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Thursday, January 17, 2013

The Fire Festivals in history and myth

     The main holidays generally celebrated by CRs and Irish polytheists are Samhain, Imbolc, Beltaine, and Lughnasa; some people also acknowledge the solar festivals, but the four fire festivals are the most commonly celebrated by all. Despite this apparent universal acknowledgement of these holidays there is a variance in how people date them, with some using environmental signs - such as the flowering of the Hawthorn for Beltaine, or the first hard frost for Samhain - and others using more esoteric astrological signs. When looking at the actual references from mythology we find that in many cases very specific calendar dates are given, which are also used by some people to date the holidays. Of course the ancient Irish did not use the Roman calendar system, either the Gregorian or Julian systems, so these specific dates were clearly given during the writing down of the myths which occurred during the later Christian period, which is also why we see some referenced through Christian holy days such as Lammas and All Hallows (i.e. Halloween). However these dates were added based on the monks understanding of when the celebrations occurred and represent a genuine native tradition. The following are all the references I could find to the dating of the holidays, as well as a few extra references to the holidays that support their importance and that the dates they took place on would have been inherently understood even by a Christianized population. Additionally the reference from the Wooing of Emer also note the dividing of the year into summer and winter halves by Beltaine and Samhain.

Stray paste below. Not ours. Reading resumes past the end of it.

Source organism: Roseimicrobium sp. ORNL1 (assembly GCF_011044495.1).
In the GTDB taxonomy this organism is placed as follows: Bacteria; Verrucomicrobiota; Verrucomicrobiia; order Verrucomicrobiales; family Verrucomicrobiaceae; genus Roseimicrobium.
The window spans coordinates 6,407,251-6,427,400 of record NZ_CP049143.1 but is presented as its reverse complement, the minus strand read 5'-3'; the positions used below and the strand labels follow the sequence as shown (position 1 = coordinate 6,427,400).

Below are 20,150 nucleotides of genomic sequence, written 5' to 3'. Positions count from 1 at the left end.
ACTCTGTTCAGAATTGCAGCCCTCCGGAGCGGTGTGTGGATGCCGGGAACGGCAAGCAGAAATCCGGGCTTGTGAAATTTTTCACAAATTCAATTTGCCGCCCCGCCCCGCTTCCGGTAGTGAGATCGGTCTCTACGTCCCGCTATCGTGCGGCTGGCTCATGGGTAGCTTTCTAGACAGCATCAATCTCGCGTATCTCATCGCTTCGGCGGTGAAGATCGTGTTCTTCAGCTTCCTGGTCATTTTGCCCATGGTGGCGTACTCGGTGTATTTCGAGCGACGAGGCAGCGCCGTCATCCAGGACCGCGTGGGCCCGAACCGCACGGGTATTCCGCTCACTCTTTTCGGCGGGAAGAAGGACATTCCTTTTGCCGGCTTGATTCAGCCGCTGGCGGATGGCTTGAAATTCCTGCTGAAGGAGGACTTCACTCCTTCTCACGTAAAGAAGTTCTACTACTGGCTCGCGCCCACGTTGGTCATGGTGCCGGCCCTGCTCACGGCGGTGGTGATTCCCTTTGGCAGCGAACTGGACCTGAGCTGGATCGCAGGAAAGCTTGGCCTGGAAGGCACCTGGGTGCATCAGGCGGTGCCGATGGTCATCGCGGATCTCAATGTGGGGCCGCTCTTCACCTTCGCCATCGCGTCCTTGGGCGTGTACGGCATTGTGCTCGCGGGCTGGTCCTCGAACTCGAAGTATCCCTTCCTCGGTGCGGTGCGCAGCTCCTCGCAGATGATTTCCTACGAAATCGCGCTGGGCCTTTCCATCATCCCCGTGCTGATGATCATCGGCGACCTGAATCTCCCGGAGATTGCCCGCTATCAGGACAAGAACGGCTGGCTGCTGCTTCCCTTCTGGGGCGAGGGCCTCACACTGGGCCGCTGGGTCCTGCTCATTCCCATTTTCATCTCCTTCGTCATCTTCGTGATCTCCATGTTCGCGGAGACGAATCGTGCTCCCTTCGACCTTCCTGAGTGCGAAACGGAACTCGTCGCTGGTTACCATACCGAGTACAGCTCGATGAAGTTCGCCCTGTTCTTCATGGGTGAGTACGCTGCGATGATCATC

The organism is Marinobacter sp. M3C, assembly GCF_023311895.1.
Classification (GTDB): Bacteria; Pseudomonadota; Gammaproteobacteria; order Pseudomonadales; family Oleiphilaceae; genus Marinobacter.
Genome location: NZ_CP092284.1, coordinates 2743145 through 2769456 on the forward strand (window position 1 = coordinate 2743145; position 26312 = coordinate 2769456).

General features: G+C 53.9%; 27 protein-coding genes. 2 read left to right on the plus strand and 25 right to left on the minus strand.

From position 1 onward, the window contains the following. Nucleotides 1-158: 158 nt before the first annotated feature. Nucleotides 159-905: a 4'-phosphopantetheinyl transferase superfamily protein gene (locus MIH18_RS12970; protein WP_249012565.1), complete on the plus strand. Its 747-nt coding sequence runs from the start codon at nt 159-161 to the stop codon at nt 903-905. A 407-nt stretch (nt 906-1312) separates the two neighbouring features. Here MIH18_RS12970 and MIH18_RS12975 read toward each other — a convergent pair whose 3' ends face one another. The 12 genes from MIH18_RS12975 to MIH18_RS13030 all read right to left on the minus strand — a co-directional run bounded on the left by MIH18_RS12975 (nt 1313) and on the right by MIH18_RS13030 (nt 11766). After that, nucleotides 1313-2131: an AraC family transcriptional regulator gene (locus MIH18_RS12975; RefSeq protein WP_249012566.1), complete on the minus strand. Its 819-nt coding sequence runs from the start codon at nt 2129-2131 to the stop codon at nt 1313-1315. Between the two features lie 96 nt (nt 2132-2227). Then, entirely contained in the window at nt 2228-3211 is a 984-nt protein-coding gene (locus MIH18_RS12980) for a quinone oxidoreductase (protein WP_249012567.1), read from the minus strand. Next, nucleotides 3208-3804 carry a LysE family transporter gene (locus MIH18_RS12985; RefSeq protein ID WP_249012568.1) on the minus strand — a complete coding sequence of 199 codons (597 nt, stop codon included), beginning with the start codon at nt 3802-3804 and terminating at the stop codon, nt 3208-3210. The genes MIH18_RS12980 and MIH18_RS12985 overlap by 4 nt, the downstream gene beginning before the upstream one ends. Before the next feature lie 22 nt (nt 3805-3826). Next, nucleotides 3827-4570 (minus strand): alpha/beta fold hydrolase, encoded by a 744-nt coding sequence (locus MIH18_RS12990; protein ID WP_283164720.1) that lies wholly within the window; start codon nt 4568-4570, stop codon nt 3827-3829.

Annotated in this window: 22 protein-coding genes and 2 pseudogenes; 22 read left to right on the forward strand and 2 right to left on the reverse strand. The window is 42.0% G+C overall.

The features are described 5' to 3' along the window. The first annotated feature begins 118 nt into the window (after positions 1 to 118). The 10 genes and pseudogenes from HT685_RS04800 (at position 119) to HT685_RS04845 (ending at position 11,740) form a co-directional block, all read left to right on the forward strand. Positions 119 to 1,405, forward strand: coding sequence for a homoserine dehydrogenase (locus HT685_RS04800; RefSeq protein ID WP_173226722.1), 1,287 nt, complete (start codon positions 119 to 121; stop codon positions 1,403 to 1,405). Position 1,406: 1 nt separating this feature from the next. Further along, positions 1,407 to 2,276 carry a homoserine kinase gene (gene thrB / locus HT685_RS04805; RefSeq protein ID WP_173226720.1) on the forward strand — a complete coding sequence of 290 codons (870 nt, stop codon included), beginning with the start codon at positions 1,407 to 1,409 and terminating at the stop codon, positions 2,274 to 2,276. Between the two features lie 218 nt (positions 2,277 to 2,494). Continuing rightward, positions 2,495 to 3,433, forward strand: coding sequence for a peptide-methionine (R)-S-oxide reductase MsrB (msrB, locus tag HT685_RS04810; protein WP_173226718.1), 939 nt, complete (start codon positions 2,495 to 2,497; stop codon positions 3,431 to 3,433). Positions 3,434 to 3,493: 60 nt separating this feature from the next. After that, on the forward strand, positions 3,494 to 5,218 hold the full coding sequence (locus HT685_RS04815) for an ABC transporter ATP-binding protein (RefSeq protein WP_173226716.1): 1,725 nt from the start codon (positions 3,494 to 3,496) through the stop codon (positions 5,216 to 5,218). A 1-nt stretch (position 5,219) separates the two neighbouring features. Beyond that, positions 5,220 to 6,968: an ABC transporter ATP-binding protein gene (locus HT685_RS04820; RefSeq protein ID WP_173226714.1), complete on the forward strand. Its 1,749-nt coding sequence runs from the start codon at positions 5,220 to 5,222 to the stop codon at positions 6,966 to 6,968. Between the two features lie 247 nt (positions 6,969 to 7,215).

A quick note for those unfamiliar with the term "kalends" or "calends" - these words were used to denote the first day of the month for the Roman calendar.


Samhain:

- From the Wooing of Emer:
55. Bend Suain, son of Rosc Mele, which she said this is the same thing, viz., that I shall fight without harm to myself from Samuin, i.e., the end of summer. For two divisions were formerly on the year, viz., summer from Beltaine (the first of May), and winter from Samuin to Beltaine. Or sainfuin, viz., suain (sounds), for it is then that gentle voices sound, viz., sám-son 'gentle sound'.

-From the Cath Maige Tuired